Monday, January 23, 2017

Up Close: Robert Lewis Reid's Fleur de Lys

While dashing through New York's Metropolitan Museum of Art early in September, I came across Fleur de Lis (c. 1895-1900) by Robert Lewis Reed (1862-1929). His Wikipedia entry is here, and I wrote about him here. The Met's website page on the painting is here.

At the time the painting was made, Reid was practicing the American version of Impressionism where broken color and visible brush strokes were combined with greater attention to drawing than in classical French Impressionism, and where key areas such as faces were painted more traditionally. Fleur de Lis has a similar feeling to some of paintings of women by Frederick Frieseke and Richard E. Miller.

Image of Fleur de Lis from the Met's web site.

My establishment / aide-memoir photo.  Note the difference in color due to artificial lighting in the museum and perhaps sensors in my camera.

Close-in photo. This is slightly cropped, and I also played around with the color which is still slightly more in the red direction than the colors in the museum's image above. Reid painted fairly thinly here, though parts of flowers and the subject's clothing show stronger brushwork. Note the blueish background color touches on the subject's face, hair and hands. Also bits of her hair color spotted elsewhere. This helps to unify the painting.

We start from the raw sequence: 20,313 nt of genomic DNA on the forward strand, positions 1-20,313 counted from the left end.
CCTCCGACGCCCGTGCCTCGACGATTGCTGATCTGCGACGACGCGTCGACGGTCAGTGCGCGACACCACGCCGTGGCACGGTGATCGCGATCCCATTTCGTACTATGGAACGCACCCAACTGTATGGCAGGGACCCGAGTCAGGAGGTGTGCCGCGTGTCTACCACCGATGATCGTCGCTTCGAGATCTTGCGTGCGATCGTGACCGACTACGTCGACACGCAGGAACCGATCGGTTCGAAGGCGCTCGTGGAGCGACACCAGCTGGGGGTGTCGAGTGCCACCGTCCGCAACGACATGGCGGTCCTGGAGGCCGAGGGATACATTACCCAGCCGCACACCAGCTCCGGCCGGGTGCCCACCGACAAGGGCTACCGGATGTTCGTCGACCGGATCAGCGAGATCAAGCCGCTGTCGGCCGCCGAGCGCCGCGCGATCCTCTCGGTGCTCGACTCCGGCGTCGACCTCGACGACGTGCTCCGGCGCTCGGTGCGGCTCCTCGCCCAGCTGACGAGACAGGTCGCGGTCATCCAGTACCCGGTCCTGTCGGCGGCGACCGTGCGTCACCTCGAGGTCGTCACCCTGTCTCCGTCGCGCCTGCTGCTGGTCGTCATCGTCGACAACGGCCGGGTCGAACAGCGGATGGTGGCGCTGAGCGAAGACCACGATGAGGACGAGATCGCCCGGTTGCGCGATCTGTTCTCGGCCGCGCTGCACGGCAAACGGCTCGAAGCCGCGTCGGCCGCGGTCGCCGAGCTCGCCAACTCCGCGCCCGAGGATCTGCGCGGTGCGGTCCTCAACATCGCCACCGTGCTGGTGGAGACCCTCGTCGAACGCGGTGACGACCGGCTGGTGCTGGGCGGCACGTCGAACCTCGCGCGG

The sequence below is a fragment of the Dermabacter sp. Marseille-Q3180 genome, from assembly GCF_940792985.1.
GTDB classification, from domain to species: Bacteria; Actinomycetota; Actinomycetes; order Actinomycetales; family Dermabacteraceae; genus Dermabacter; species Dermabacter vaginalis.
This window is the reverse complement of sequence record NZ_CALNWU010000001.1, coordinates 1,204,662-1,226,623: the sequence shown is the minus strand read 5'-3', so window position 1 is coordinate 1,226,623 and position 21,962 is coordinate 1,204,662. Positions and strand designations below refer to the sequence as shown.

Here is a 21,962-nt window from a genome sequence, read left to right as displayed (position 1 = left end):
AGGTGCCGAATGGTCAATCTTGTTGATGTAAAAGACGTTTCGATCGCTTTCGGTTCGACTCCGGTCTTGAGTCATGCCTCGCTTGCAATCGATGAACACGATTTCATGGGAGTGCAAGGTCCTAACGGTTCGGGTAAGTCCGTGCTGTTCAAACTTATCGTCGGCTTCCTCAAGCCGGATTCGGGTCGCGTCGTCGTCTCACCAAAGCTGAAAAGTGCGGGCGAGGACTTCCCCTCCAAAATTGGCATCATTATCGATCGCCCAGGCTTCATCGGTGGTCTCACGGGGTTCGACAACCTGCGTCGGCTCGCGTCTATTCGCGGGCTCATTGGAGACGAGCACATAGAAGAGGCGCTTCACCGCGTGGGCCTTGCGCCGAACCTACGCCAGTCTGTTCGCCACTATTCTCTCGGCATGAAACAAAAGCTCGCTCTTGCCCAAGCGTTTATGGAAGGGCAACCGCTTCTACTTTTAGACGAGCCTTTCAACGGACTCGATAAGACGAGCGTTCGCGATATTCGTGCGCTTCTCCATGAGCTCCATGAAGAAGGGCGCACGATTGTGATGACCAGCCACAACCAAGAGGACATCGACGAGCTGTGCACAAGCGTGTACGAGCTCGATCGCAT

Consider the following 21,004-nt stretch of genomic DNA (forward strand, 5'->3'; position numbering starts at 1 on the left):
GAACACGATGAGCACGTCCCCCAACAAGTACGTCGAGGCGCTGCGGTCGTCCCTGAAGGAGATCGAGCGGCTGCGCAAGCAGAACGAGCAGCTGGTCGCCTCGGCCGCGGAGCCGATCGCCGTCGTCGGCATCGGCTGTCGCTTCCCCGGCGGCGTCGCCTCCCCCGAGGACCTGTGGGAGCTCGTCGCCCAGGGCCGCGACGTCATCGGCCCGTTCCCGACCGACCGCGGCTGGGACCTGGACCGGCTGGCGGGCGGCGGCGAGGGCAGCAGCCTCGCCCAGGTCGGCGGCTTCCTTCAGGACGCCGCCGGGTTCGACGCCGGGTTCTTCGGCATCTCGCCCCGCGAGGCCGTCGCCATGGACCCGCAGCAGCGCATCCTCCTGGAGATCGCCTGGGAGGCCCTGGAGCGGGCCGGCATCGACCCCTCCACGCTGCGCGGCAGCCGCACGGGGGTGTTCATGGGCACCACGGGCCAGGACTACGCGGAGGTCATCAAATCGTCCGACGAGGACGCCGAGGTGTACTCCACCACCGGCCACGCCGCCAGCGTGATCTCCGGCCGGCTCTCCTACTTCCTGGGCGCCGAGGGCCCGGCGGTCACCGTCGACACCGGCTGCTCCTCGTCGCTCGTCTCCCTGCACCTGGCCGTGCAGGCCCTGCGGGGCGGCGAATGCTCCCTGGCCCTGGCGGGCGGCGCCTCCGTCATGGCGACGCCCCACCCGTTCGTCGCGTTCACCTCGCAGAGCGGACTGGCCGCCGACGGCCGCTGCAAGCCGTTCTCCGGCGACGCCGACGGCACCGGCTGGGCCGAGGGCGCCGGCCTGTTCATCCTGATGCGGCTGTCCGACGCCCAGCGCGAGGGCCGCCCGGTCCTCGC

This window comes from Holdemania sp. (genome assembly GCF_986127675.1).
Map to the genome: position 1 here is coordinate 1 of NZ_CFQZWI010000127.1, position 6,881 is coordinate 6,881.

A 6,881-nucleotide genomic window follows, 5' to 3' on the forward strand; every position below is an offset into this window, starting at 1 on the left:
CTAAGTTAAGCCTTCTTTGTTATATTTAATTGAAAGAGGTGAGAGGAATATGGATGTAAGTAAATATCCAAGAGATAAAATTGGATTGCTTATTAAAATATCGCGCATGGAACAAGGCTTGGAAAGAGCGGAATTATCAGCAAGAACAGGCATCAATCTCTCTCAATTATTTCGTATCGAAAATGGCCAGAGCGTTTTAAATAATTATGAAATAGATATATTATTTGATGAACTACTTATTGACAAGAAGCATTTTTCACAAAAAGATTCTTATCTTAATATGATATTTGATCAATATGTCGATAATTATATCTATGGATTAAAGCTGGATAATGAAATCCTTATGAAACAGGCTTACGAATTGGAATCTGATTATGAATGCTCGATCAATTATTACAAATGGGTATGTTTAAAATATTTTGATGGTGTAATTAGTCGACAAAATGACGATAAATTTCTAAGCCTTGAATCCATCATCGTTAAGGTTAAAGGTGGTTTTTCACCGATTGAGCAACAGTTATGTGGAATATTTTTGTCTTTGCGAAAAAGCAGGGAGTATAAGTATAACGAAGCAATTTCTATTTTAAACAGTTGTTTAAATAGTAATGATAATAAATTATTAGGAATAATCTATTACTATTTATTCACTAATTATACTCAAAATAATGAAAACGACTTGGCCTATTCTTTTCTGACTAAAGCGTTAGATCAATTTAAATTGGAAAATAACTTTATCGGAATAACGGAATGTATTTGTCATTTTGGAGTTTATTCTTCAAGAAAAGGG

1 comment:

Hels said...

It goes to show that, across the globe in that Art Nouveau era (c1895-1912), artists loved young women, flowers, peace in nature and gentle brush strokes. Of course Robert Reid did spend a few years at the Académie Julian in Paris. But he wouldn't have continued with the Impressionism back at home, had he not believed the American market would buy his French style.

I hope he was proved correct and did very well.